The next chapter has more of the same, as Koznyshev dispassionately chats about things that he has no personal stake in. Even the news that his brother Nikolai is back in town does not sway him. When Koznyshev pays a debt for Nikolai and sends him the receipt, Nikolai responds with a sarcastic note asking to be left alone. Then Koznyshev makes a very telling statement: "'He obviously wants to insult me,' Koznyshev went on, 'but he can't do that.'" That's because Koznyshev isn't enough of a person to be insulted. He doesn't take any stands worth fighting about, or even worth some mild indignation. Nikolai can't hurt what he can't touch. Nikolai, can, however, inspire Koznyshev to soar to new heights of personal moral rectitude by his example. In theory, Koznyshev is a towering intellect, a respected moralist and thinker; in reality, he is a ghost.

One thing to keep in mind as you read about Nikolai, Levin, and Sergey is to remember that they are brothers, and in some way may represent a kind of continuum. Sergey and Nikolai are estranged, and Levin travels between them. Sergey is well-respected, Nikolai is reviled, and again Levin is about halfway between. I'll revisit this idea when we meet Nikolai.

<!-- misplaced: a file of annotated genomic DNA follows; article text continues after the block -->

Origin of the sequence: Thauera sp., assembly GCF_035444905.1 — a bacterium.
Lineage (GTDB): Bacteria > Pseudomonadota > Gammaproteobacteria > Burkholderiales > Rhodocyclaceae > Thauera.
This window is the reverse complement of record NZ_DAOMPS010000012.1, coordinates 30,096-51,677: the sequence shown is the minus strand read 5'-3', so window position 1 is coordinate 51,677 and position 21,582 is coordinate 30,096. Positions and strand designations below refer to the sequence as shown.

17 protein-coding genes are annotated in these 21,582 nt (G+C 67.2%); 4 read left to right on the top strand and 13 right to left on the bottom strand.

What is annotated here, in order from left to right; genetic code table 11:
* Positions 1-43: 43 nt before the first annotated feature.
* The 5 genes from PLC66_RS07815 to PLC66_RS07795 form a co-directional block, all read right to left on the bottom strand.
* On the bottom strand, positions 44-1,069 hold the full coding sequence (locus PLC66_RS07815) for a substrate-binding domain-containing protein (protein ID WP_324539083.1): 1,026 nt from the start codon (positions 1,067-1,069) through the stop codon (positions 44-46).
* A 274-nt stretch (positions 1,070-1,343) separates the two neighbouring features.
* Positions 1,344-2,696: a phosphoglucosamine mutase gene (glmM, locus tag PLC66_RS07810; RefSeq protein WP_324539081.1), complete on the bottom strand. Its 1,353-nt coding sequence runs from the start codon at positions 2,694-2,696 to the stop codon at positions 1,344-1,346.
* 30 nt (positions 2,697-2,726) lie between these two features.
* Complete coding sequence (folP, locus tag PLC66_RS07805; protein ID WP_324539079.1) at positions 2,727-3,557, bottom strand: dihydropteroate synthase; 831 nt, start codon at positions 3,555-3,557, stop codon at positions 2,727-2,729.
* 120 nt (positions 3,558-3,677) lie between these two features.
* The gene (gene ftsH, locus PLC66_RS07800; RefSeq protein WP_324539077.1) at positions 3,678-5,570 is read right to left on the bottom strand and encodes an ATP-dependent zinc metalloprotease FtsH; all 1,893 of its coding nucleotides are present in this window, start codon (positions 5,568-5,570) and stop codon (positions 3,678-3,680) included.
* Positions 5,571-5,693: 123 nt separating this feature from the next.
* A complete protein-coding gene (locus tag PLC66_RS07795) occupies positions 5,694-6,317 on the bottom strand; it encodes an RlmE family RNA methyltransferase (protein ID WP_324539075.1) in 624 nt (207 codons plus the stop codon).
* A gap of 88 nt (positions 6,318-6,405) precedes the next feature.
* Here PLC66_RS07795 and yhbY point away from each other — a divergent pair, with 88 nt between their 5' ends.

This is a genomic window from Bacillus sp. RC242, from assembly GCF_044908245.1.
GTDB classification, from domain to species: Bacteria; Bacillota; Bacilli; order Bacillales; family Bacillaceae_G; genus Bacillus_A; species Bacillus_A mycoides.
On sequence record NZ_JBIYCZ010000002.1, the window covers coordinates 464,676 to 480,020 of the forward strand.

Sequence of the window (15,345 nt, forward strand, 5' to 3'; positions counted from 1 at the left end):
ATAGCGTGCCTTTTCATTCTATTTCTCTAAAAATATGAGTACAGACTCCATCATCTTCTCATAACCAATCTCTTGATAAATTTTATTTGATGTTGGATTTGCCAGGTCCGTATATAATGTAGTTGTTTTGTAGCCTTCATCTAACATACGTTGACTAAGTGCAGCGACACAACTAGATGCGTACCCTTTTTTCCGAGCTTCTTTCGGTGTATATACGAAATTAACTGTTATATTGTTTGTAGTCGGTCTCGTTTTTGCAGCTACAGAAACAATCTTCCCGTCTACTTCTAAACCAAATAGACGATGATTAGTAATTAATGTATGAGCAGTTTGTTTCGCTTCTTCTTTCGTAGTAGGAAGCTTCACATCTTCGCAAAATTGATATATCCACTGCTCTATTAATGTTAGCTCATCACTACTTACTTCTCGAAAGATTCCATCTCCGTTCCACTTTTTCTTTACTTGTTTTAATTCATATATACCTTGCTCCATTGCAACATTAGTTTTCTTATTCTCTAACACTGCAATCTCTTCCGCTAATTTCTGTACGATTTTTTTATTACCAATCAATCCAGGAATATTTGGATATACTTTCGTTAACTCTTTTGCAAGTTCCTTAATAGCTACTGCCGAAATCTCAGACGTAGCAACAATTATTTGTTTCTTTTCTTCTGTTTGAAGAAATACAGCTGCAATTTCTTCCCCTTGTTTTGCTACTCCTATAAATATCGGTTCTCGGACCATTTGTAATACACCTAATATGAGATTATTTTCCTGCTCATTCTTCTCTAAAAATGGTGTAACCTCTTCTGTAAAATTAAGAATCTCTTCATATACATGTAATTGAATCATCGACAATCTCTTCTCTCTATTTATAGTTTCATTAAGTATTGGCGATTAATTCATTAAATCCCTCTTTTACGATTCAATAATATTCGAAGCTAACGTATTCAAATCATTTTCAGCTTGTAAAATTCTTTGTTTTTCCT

Levin decides that letters and paid-off IOUs aren't enough, even for a wastrel like Nikolai, and wants to go see his brother. He is tempted to blow it off because his mind is full of Kitty and his plans to propose, but he still decides to go that evening. The flashback ends as Levin sets out for Oblonsky's office.

These two chapters aren't very far out of order, so why do it as a flashback at all? Consider where Tolstoy had to begin the novel. The precipitating event for all the action that follows, one way or another, is the Oblonsky crisis. Levin is also introduced from Oblonsky's point of view, rather than appearing first waiting around in his brother's office. Instead our first impression of Levin is as an impulsive man of action. The Oblonsky crisis is more interesting, and provides some unresolved tension to carry us through the first chapters of the book. It also drops the name of the main character, Anna, who we don't see for a while yet.

Why have the two chapters at all? We could just go straight from Oblonsky's office to the rink. I think it was important to get Nikolai into the backstory quickly, and perhaps to characterize Koznyshev. These things set up the promised scenes with Nikolai in the evening.